The Roanoke Island lost event has been called the oldest unsolved mystery in the Americas and one of the earliest mass extinctions of humans. This event dates back to 1587, when about 116 British colonists, funded and organized by Sir Walter Raleigh, arrived on Roanoke Island in North America. They decided to develop a new colony here. The governor of the new colony, John White, would sail back to England to collect materials (all kinds of building materials and supplies). But just then there was a war between England and Spain, against the mighty Spanish Armada. Queen Elizabeth calls on every available ship! It was delayed for several years.
Towards evening in 1590, John white finally returned, but as they approached, they saw smoke rising from the village. It was dark when the rescue troops came to the village. After entering the village, the soldiers found that the doors of the village were open, and they walked into each household. They saw candles on the table and the meals on the stove were still hot.
The residents of Roanoke were apparently preparing for dinner. The 116 inhabitants, men, women and children (including 11 children, 88 men and 17 women recorded), including poultry and livestock, all disappeared as if they had suddenly vanished from the earth. Outside the village, the army commander ordered the troops to stop. In a tree near the priest’s house, the torches showed that the word “Croatoan” had been carved in large, inexplicable letters. Sister Emily testified in 1670 that what was carved on the tree meant “inevitable disaster.”
John, the commander of the rescue army, reported to the governor that the whole village had disappeared. The governor did not believe him and ordered another search. The villagers of Roanoke were British settlers, and four more search teams were sent to look for them. All the search parties found no sign of enemy attack in the village, no drop of blood, no hair, no rag. The surrounding woods, search team also checked again, to see if there is a new grave, but a body has not been found. The local Indian tribe had been on good terms with the people of Roanoke, but just in case, a search had been made of the Indian village, with no results. In the end John had to send an urgent report to the queen, saying: “the devil took them.” Later, a British search team once again searched for these settlers, and dig their villages for 3 feet, looking for clues, but after 14 years of searching, they found nothing and had to give up the idea of finding.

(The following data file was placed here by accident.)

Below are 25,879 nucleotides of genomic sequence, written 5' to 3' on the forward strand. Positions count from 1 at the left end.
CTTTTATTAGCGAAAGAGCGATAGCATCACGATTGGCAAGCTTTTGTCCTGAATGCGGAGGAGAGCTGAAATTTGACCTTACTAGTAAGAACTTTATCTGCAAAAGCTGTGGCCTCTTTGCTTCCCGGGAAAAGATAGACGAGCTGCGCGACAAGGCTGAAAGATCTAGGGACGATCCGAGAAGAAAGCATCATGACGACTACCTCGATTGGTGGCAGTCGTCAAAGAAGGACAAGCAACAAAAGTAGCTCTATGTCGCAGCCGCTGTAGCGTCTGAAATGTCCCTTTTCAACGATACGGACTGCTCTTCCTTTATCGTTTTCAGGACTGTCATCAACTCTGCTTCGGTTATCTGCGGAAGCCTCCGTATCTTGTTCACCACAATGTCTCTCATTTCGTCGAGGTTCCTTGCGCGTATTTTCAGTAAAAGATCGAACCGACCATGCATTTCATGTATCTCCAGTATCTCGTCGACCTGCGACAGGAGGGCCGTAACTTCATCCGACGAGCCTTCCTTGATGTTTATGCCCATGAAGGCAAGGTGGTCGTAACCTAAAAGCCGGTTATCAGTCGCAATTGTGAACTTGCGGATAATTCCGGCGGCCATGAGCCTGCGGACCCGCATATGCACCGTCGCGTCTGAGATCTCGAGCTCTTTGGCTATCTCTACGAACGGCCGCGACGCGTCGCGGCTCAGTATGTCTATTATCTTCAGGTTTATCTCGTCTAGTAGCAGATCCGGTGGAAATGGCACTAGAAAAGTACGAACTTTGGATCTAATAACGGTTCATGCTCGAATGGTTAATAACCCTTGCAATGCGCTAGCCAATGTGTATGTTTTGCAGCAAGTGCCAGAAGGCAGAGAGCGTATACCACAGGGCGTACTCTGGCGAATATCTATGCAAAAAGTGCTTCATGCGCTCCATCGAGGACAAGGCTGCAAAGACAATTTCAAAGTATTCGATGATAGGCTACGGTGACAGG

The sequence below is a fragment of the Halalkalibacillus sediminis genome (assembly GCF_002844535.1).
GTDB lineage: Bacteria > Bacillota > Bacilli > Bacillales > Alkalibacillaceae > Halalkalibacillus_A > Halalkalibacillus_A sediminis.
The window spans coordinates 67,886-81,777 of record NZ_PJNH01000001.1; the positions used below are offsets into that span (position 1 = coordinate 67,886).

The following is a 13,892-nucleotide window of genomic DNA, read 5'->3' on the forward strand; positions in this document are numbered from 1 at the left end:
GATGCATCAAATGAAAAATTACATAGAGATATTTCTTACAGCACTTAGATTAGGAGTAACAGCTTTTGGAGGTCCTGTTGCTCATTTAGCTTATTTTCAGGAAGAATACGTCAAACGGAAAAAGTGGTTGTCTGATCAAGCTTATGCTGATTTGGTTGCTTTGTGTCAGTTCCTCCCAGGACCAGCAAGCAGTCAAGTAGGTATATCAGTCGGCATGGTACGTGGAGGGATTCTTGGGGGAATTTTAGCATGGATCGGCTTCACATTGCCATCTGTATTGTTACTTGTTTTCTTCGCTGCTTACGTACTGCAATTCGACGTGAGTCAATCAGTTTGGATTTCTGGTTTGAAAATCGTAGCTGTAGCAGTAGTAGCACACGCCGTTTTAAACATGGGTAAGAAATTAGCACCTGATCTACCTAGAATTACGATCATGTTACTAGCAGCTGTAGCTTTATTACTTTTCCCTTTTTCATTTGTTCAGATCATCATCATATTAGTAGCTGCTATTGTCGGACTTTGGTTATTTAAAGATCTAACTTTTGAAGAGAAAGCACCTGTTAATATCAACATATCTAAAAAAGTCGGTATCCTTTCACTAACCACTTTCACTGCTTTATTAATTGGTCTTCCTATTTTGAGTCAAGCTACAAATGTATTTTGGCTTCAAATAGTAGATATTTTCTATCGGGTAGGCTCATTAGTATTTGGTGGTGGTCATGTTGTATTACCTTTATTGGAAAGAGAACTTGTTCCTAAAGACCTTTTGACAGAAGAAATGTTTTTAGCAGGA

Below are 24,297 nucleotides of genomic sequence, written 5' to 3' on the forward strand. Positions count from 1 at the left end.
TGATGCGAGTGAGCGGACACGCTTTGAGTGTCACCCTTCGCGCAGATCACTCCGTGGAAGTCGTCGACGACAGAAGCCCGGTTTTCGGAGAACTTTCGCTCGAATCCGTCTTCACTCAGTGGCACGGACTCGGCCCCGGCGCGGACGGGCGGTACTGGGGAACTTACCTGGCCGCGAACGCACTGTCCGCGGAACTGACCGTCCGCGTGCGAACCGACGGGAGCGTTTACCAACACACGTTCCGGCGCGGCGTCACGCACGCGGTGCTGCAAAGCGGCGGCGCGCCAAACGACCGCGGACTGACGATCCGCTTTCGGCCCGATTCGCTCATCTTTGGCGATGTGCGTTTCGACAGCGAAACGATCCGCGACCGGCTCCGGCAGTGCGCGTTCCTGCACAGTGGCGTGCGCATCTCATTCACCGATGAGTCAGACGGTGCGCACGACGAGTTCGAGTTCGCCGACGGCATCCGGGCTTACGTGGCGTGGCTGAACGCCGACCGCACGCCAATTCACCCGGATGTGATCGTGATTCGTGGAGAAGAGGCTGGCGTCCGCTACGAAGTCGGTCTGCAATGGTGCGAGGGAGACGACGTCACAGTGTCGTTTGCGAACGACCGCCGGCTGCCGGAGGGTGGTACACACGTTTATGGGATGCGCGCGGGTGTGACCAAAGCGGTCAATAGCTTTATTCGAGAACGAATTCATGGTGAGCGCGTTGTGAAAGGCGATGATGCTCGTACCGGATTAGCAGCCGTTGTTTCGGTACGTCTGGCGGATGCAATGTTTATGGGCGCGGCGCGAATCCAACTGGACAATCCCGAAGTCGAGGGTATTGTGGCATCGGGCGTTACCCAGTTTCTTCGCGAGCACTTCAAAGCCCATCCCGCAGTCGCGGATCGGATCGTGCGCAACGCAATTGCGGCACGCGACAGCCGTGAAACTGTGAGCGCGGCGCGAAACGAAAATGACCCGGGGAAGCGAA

The words on the bark of the tree of 1590 had somehow been burned by the search party, and only a few letters remained, which some believed to be the code for Satan’s name. Some researchers believe that the earliest words carved on trees were actually the words “Crow” and that the settlers wanted to tell people that their sudden disappearance was related to the Crow people who lived nearby. Professor Pierre in Canada had studied the customs of the north American Indians all his life, and he believed that Crow worshipped the Crow God, believing that the god lived among them but was invisible and could enter anyone’s body as he wished.
In these worship beliefs, Crow also sent an “assistant” from the world to Crow God every year, and the way was to lock a soldier in a thatched hut with an altar, and the next morning the soldier would disappear, which indicated that he had achieved his wish by the side of Crow God.
The “Roanoke village” has been missing for more than 400 years. The reasons vary widely. Some say that the plague broke out at that time, so everyone in the village ran away. Some said pirates attacked and took them all as prisoners. Some say the settlers went to England in an old sailboat, but were caught in a storm and buried at the bottom of the sea. There is also a more bizarre saying that there is such an Indian wizard who hypnotized the settlers. As a result, 116 villagers in the village collectively entered the rough sea and were drowned. One by one, the rumors were refuted, for the pirates had never reached the northern seas. And the settlers never sailed. They came to the island in 1587 in three small boats that were still in port the day they disappeared.
As for the Indian attack, it would not have caught the settlers by surprise, for the settlers of Roanoke were well armed and able to keep their village safe. In the absence of a plausible explanation, some tourists prefer to believe that “the devil took the villagers”. The disappearance of “Roanoke village” has also become one of the most extraordinary unsolved mysteries in human history.
Experts at the first colony foundation and the British museum analyzed white’s map and found two “patches” on it. One is indeed to cover up the mistakes on the map, but the other is a diamond-shaped pattern hiding northeast of North Carolina, which represents the meaning of the fortress on the map. Experts say it is not known why the fort was covered, but it may have been the site where the Roanoke settlers planned to colonize. The site is now on private land and has been designated as a golf course and residential area, so excavations are unlikely to begin soon. But experts remain optimistic that modern technology will eventually solve the mystery of Roanoke’s loss.